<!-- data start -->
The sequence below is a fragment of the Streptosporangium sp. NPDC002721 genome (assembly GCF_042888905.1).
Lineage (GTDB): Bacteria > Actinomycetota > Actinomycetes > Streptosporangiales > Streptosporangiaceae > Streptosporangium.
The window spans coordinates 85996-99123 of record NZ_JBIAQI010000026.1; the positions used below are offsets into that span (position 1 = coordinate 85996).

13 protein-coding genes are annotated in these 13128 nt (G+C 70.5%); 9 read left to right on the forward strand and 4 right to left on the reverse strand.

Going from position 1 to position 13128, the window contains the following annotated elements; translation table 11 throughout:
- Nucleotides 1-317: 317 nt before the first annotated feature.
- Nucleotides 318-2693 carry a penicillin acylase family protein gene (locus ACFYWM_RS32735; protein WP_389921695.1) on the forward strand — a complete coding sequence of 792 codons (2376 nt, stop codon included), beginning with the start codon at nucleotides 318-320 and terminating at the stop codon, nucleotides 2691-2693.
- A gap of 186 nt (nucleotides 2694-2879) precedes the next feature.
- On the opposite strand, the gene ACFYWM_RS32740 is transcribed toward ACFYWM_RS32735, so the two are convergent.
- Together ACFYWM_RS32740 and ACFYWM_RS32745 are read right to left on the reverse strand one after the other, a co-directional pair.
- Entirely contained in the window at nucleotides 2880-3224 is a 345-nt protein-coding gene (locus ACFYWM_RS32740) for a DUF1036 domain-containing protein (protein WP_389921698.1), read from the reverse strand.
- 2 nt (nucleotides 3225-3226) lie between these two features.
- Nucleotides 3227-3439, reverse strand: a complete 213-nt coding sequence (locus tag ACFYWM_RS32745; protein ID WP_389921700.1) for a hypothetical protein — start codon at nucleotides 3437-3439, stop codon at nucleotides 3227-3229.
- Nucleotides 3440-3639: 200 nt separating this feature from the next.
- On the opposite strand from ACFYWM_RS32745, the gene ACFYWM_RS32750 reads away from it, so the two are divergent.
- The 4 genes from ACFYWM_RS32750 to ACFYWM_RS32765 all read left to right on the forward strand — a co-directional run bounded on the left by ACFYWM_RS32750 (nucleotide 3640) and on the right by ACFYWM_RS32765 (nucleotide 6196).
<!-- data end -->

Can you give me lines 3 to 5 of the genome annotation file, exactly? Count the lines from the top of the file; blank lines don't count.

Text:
The window spans coordinates 85996-99123 of record NZ_JBIAQI010000026.1; the positions used below are offsets into that span (position 1 = coordinate 85996).

13 protein-coding genes are annotated in these 13128 nt (G+C 70.5%); 9 read left to right on the forward strand and 4 right to left on the reverse strand.

Going from position 1 to position 13128, the window contains the following annotated elements; translation table 11 throughout: